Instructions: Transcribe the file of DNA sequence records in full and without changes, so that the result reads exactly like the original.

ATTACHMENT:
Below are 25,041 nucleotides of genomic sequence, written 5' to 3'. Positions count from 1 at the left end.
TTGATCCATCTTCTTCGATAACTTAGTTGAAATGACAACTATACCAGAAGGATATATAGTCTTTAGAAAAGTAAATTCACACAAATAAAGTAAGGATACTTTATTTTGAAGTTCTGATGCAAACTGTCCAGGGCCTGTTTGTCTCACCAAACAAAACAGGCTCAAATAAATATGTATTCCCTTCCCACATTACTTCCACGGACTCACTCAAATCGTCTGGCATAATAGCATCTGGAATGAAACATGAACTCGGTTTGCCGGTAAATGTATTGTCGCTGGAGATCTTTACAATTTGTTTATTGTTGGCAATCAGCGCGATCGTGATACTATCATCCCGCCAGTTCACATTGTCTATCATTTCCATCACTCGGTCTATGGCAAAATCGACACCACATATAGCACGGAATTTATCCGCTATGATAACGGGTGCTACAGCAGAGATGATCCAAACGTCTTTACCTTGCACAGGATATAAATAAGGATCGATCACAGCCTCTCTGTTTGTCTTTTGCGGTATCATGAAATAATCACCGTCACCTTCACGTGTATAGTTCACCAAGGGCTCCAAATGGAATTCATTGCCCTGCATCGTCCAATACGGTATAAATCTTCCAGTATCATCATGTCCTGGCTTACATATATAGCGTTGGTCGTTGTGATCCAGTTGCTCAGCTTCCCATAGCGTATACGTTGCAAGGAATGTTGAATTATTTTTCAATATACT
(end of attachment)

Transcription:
Below are 25,041 nucleotides of genomic sequence, written 5' to 3'. Positions count from 1 at the left end.
TTGATCCATCTTCTTCGATAACTTAGTTGAAATGACAACTATACCAGAAGGATATATAGTCTTTAGAAAAGTAAATTCACACAAATAAAGTAAGGATACTTTATTTTGAAGTTCTGATGCAAACTGTCCAGGGCCTGTTTGTCTCACCAAACAAAACAGGCTCAAATAAATATGTATTCCCTTCCCACATTACTTCCACGGACTCACTCAAATCGTCTGGCATAATAGCATCTGGAATGAAACATGAACTCGGTTTGCCGGTAAATGTATTGTCGCTGGAGATCTTTACAATTTGTTTATTGTTGGCAATCAGCGCGATCGTGATACTATCATCCCGCCAGTTCACATTGTCTATCATTTCCATCACTCGGTCTATGGCAAAATCGACACCACATATAGCACGGAATTTATCCGCTATGATAACGGGTGCTACAGCAGAGATGATCCAAACGTCTTTACCTTGCACAGGATATAAATAAGGATCGATCACAGCCTCTCTGTTTGTCTTTTGCGGTATCATGAAATAATCACCGTCACCTTCACGTGTATAGTTCACCAAGGGCTCCAAATGGAATTCATTGCCCTGCATCGTCCAATACGGTATAAATCTTCCAGTATCATCATGTCCTGGCTTACATATATAGCGTTGGTCGTTGTGATCCAGTTGCTCAGCTTCCCATAGCGTATACGTTGCAAGGAATGTTGAATTATTTTTCAATATACT